Veritas “Veritas” Album Review
Prime Cuts: Dare You to Move, 10,000 Reasons, The Hand the Holds the Storm
In our age of manufactured goods over artisan rusticity, Veritas is a breath of fresh air. They have come to put a new face to Contemporary Christian music with their impeccable voices that soar with an operatic bombast accompanied by their unique synthesis of classical, pop and Christian music. Just as Il Divo, Charlotte Church, Andrea Boccelli, Luciano Pavarotti have brought their classical trained voices to pop songs, Veritas brings their pitch perfect harmonies to some of Christian music's most memorable songs. Some of the offerings here include the quintet's rendition of Switchfoot's "Dare You to Mve," Matt Redman's "10,000 Reasons," MercyMe's "I Can Only Imagine" to material with a more traditional flair including "You Never Walk Alone" and "The Lord's Prayer." Comprising of Jeff Anderson, James Berrain, Andrew Goodwin, Jordan Johnson, Lucas Scott Lawrence, "Veritas" is their debut full-length album they have made with Fair Trade Services (Citizen Way, Sara Groves & The Afters).
If you are into big sounds, the type often used in epic movies such as "Son of God" or "Hercules," you are in for a treat here. The swelling sounds of a 45-member orchestra acting as the album's musical foundation, listening to some of these songs makes one feel like an entire movie is unreeling right in front of you. This is indeed the experience when we hear Veritas' take of Michael W. Smith's "Agnus Dei." Though the song was first released in 1990 on Smith's "Go West Young Man" record, it has a classic hymnic element that harkens back to the times of the Wesleys and Watts. Seamlessly interweaving "Agnus Dei" with hymns such as "Mighty Fortress" and "All Hail the Power of Jesus' Name," you know that this is more just an exhibition of immaculate showmanship. Rather, this is worship at its glorious best.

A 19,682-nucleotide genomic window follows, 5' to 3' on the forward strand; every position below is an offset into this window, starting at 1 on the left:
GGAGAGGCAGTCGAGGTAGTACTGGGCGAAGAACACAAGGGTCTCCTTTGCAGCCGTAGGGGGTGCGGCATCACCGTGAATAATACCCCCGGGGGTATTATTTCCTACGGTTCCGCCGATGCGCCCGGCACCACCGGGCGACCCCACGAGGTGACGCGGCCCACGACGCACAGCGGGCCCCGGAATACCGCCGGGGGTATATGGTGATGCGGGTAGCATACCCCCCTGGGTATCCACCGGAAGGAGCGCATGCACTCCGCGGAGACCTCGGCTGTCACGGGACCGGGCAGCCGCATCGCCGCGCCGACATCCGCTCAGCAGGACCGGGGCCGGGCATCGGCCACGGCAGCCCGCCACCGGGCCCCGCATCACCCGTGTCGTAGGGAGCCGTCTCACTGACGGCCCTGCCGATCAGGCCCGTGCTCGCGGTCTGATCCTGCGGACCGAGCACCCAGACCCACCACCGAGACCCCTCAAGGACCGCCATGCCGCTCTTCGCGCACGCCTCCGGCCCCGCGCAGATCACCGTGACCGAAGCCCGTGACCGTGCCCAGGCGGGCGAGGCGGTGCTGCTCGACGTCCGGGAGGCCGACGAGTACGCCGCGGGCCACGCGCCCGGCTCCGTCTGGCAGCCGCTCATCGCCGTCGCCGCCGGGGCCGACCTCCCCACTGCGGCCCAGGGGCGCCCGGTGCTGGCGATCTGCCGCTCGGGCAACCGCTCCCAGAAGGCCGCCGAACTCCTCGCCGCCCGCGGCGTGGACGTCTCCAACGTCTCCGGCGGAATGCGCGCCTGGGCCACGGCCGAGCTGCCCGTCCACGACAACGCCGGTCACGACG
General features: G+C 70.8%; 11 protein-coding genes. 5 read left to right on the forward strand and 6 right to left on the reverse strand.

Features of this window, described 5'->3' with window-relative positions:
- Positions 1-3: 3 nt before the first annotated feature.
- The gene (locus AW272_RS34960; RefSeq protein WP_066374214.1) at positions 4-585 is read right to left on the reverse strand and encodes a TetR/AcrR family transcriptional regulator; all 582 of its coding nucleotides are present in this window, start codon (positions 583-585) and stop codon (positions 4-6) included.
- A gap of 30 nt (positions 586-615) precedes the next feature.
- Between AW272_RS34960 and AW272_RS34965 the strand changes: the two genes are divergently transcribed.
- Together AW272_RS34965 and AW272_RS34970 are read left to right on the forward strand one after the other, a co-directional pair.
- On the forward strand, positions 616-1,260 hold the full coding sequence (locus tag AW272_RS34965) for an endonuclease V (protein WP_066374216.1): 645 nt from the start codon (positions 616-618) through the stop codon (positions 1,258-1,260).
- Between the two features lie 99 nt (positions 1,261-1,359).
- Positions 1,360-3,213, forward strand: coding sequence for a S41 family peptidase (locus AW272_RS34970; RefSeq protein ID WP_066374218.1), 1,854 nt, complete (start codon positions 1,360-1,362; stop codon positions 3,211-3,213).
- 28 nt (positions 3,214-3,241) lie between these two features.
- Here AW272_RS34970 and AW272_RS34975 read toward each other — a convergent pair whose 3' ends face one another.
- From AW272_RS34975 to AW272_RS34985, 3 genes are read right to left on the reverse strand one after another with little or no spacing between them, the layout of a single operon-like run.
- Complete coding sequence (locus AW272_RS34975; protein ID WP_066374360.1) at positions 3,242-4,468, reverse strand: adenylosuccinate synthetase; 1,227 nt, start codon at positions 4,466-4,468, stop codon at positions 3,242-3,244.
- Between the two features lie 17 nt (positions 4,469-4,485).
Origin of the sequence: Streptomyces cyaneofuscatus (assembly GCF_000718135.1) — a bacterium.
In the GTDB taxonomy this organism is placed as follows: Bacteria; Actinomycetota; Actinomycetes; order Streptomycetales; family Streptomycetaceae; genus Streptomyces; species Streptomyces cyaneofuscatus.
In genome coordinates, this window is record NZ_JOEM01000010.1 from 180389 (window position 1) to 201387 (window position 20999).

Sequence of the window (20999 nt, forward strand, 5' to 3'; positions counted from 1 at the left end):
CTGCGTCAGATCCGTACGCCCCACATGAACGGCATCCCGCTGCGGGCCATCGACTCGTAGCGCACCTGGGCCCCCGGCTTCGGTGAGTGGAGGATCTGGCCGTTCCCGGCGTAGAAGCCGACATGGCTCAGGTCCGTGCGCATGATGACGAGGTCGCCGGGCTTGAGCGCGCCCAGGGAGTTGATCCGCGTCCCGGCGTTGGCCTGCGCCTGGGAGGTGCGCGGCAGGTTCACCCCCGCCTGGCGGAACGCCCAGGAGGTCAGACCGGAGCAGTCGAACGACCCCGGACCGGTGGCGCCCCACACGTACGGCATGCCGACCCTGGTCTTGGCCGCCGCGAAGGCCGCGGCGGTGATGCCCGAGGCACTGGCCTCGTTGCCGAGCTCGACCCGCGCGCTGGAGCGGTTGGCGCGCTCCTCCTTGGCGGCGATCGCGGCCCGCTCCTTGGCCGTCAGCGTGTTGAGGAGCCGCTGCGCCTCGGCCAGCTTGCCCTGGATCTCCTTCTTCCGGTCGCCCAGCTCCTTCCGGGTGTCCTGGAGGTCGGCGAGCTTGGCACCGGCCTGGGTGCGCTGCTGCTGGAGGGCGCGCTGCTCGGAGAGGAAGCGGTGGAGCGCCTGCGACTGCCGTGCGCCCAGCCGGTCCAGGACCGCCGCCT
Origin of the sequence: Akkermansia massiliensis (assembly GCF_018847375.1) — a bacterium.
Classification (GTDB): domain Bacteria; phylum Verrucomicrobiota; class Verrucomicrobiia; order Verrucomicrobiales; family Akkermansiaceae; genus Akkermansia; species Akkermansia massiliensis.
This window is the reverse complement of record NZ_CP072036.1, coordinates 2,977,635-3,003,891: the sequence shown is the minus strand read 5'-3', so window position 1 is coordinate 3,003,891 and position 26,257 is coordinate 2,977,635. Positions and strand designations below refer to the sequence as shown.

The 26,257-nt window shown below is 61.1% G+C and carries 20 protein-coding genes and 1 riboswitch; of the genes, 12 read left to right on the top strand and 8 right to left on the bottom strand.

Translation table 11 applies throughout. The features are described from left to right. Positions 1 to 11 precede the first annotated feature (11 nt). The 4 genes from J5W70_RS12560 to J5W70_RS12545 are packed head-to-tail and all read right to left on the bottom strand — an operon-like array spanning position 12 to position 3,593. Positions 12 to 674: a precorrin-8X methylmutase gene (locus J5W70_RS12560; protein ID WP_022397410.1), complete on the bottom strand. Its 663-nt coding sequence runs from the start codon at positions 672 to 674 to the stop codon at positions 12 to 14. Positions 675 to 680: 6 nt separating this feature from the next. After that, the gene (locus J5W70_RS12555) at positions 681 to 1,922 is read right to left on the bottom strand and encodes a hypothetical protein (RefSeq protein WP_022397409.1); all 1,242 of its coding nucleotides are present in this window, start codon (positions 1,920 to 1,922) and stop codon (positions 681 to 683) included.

With the same orientation is Veritas' take of Matt Redman's worship anthem "10,000 Reasons." This song, with its elongated notes and its teased out phrasing, simply invites us to sing along. And in this regard, if Veritas were to perform this song live, the result will be nothing short of stunning. Though their read of "The Lord's Prayer" and "You Never Walk Alone" are flawless, the song choices seem far too safe. They seem to be the standard repertoire we have come to expect crossover groups to cover. Much more innovative is their take of Switchfoot's "Dare You to Move." While the Christian rock band's original was far more introspective, Veritas give this song a more expansive application about not running away from the decisions we have to make. And prepare to have your heart being fluttered with "Love of My Life," the amorous blend of voices are like the arrows of Cupid's arrows shot right through our hearts.
With "The Hand that Holds the Storm" Veritas show that they do not just have big voices, but they also have a huge God; one who is so enormous that with his hands he can also withhold our storms. If there is a song on the record that can enlarge our faith, this is the prime candidate. Thus, this is not just a record of big sounds, big voices, and big production; it's also a collection of faith-imbued songs for anyone with a big heart for Jesus.
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